depth or "spiritual" dimension where we attempt to experience the partner's
religion or ideology "from within"; the cognitive, where we seek understanding
and truth. Interreligious, interideological dialogue also has three phases.
In the first phase we unlearn misinformation about each other and begin
to know each other as we truly are. In phase two we begin to discern values
in the partner's tradition and wish to appropriate them into our own tradition.
For example, in the Buddhist-Christian dialogue Christians might learn
a greater appreciation of the meditative tradition, and Buddhists might
learn a greater appreciation of the prophetic, social justice tradition--both
values traditionally strongly, though not exclusively, associated with
the other's community. If we are serious, persistent, and sensitive enough
in the dialogue, we may at times enter into phase three. Here we together
begin to explore new areas of reality, of meaning, and of truth, of which
neither of us had even been aware before. We are brought face to face with
this new, as-yet-unknown-to-us dimension of reality only because of questions,
insights, probings produced in the dialogue. We may thus dare to say that
patiently pursued dialogue can become an instrument of new "re-velation,"
a further "un-veiling" of reality--on which we must then act.
There is something radically different about phase
one on the one hand and phases two and three on the other. In the latter
we do not simply add on quantitatively another "truth" or value from the
partner's tradition. Instead, as we assimilate it within our own religious
self-understanding, it will proportionately transform our self-understanding.
Since our dialogue partner will be in a similar position, we will then
be able to witness authentically to those elements of deep value in our
own tradition that our partner's tradition may well be able to assimilate
with self-transforming profit. All this of course will have to be done
with complete integrity on each side, each partner remaining authentically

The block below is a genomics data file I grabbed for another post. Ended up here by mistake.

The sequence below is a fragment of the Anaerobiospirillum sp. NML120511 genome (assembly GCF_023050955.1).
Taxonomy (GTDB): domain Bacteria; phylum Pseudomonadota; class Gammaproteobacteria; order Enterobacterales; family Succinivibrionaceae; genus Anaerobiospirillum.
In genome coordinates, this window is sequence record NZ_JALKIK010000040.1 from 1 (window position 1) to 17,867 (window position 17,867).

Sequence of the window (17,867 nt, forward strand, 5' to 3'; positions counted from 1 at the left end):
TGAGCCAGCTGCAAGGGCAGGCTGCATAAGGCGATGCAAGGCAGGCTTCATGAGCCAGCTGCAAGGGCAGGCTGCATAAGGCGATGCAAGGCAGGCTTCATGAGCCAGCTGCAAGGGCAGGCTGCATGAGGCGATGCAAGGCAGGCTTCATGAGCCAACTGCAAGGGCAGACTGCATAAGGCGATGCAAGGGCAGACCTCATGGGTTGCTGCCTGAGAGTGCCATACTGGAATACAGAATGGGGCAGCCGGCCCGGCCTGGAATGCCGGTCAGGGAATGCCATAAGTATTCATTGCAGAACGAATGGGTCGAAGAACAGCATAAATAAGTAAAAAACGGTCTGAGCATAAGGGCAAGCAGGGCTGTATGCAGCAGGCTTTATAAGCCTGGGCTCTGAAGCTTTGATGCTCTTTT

true to the vital core of his/her own religious tradition. However, in
significant ways that vital core will be perceived and experienced differently
under the influence of the dialogue, but, if the dialogue is carried on
with both integrity and openness, the result will be that, for example,
the Jew will be authentically Jewish and the Christian will be authentically
Christian, not despite the fact that Judaism and/or Christianity have been
profoundly "Buddhized," but because of it. And the same is true of a Judaized
and/or Christianized Buddhism. There can be no talk of a syncretism here,
for syncretism means amalgamating various elements of different religions
into some kind of a (con)fused whole without concern for the integrity
of the religions involved--which is not the case with authentic dialogue.
- The Second Vatican Council (also known as Vatican
II), the largest council in the history of the Church, with some 3000 participants
drawn from all over the world, was called by Pope John XXIII to promote
"peace and unity of all humankind," and was in session from 1962-1965.
It opened up the Catholic Church to the modern world and radically changed
the traditional official attitudes toward non-Catholic Christianity, non-Christian
religions, and Catholics who called for freedom of thought and conscience.
Self-segregation, condemnation, and proselytizing gave way to constructive
dialogue with the secular world and other denominations or religions. (Note
by Ingrid Shafer)
Last revised 7 March 2010 by Ingrid
HTML version Copyright © Ingrid
H. Shafer 1997-2010